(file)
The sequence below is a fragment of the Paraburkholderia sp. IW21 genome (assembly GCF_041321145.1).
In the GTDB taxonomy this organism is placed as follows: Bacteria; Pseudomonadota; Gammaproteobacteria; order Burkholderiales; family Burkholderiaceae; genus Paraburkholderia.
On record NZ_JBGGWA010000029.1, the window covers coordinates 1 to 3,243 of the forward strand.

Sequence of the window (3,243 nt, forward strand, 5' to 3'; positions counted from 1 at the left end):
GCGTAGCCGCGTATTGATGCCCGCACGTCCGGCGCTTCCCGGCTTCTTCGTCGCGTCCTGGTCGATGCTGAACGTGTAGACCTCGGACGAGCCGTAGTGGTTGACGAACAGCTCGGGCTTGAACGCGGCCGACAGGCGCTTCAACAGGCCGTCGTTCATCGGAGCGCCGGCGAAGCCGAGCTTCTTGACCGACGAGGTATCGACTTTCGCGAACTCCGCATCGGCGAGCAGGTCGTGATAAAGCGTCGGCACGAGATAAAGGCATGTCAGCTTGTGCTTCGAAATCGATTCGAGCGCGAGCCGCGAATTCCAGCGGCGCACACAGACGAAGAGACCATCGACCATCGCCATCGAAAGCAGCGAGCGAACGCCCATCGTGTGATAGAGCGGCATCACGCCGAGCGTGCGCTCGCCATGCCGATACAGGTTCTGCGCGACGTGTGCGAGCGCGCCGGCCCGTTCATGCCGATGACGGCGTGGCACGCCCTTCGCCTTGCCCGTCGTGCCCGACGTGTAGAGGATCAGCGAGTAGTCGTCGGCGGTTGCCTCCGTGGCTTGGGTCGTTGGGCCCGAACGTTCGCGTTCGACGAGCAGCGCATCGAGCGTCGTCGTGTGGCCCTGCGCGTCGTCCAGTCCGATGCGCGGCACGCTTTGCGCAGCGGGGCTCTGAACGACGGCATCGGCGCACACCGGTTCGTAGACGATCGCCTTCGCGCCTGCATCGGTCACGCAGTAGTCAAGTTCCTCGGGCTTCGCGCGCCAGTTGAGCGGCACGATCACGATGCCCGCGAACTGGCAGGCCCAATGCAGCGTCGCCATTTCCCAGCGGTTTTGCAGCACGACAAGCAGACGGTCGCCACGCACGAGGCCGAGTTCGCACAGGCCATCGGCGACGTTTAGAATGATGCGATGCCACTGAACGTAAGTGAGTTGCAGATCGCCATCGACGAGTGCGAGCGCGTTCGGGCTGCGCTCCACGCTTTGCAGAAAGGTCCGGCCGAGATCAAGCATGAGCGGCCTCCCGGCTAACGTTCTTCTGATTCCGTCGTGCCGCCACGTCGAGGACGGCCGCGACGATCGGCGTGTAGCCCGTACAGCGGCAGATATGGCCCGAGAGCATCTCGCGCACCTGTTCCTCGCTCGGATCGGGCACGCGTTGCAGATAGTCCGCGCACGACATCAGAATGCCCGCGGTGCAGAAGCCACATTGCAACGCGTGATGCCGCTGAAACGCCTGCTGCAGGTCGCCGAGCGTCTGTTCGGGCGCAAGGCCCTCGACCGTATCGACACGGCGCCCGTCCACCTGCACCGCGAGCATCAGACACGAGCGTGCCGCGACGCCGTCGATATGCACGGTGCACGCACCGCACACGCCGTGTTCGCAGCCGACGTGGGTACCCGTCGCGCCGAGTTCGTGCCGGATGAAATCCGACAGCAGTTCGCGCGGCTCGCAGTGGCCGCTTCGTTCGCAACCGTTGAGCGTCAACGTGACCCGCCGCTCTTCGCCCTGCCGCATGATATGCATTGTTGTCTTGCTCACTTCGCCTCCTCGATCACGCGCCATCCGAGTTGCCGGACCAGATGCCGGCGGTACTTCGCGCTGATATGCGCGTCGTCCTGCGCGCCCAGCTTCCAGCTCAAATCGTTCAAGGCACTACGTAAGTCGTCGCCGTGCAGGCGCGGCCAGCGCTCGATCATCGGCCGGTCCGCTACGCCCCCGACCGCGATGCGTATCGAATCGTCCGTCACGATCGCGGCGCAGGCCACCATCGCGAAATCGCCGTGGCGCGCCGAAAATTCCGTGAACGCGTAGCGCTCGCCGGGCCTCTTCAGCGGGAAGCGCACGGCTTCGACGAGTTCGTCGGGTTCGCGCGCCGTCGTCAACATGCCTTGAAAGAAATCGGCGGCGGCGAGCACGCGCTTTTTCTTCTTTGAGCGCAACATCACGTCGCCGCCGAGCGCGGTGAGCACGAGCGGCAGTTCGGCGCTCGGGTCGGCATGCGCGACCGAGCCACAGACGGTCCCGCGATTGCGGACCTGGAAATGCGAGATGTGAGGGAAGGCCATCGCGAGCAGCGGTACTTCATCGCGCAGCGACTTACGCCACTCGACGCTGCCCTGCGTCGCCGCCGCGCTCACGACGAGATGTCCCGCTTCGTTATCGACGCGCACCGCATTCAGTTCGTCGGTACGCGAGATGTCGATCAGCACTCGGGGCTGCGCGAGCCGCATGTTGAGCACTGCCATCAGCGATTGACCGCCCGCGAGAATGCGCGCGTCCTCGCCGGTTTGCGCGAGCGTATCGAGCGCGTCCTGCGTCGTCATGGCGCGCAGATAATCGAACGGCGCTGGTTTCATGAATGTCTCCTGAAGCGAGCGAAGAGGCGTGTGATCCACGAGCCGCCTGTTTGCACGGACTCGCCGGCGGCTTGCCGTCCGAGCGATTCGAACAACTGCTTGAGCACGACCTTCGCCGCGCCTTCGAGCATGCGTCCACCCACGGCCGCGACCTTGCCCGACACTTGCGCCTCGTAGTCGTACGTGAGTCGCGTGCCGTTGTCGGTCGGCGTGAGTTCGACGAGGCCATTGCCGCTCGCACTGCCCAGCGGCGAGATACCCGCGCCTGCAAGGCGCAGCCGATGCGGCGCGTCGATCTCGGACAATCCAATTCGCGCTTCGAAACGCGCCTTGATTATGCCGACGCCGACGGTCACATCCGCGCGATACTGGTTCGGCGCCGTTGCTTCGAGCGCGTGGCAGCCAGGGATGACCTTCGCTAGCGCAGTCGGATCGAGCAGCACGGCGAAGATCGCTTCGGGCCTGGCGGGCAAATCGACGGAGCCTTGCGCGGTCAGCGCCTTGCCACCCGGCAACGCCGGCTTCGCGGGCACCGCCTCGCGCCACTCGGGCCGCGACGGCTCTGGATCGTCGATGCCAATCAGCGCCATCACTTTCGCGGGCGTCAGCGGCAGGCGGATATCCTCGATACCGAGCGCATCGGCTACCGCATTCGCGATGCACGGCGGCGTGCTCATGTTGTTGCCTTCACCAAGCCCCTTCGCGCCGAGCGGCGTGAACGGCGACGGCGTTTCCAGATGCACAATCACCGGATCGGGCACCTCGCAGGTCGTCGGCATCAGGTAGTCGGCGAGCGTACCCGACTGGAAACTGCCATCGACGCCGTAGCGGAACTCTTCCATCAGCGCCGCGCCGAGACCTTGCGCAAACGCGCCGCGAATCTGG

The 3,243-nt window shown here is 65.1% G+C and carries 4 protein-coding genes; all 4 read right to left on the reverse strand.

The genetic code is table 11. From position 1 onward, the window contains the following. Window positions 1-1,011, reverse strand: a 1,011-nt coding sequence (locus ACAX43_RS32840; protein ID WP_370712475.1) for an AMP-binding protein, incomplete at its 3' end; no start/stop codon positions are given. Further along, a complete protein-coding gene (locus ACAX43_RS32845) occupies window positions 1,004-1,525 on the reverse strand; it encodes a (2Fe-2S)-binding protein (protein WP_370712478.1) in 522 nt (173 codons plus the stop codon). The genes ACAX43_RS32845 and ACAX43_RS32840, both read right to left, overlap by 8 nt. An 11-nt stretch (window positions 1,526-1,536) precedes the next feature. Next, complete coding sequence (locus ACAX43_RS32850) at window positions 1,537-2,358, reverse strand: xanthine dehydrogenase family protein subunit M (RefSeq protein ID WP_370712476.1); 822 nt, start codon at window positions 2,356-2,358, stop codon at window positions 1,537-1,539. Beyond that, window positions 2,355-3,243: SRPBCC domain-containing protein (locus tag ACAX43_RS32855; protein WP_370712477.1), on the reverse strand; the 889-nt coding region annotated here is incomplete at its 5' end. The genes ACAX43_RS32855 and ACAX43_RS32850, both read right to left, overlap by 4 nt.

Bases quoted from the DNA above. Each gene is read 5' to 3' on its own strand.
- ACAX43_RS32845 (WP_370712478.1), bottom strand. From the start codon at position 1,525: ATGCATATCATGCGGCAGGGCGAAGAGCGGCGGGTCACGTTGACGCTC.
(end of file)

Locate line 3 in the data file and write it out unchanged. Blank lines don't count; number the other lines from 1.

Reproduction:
On record NZ_JBGGWA010000029.1, the window covers coordinates 1 to 3,243 of the forward strand.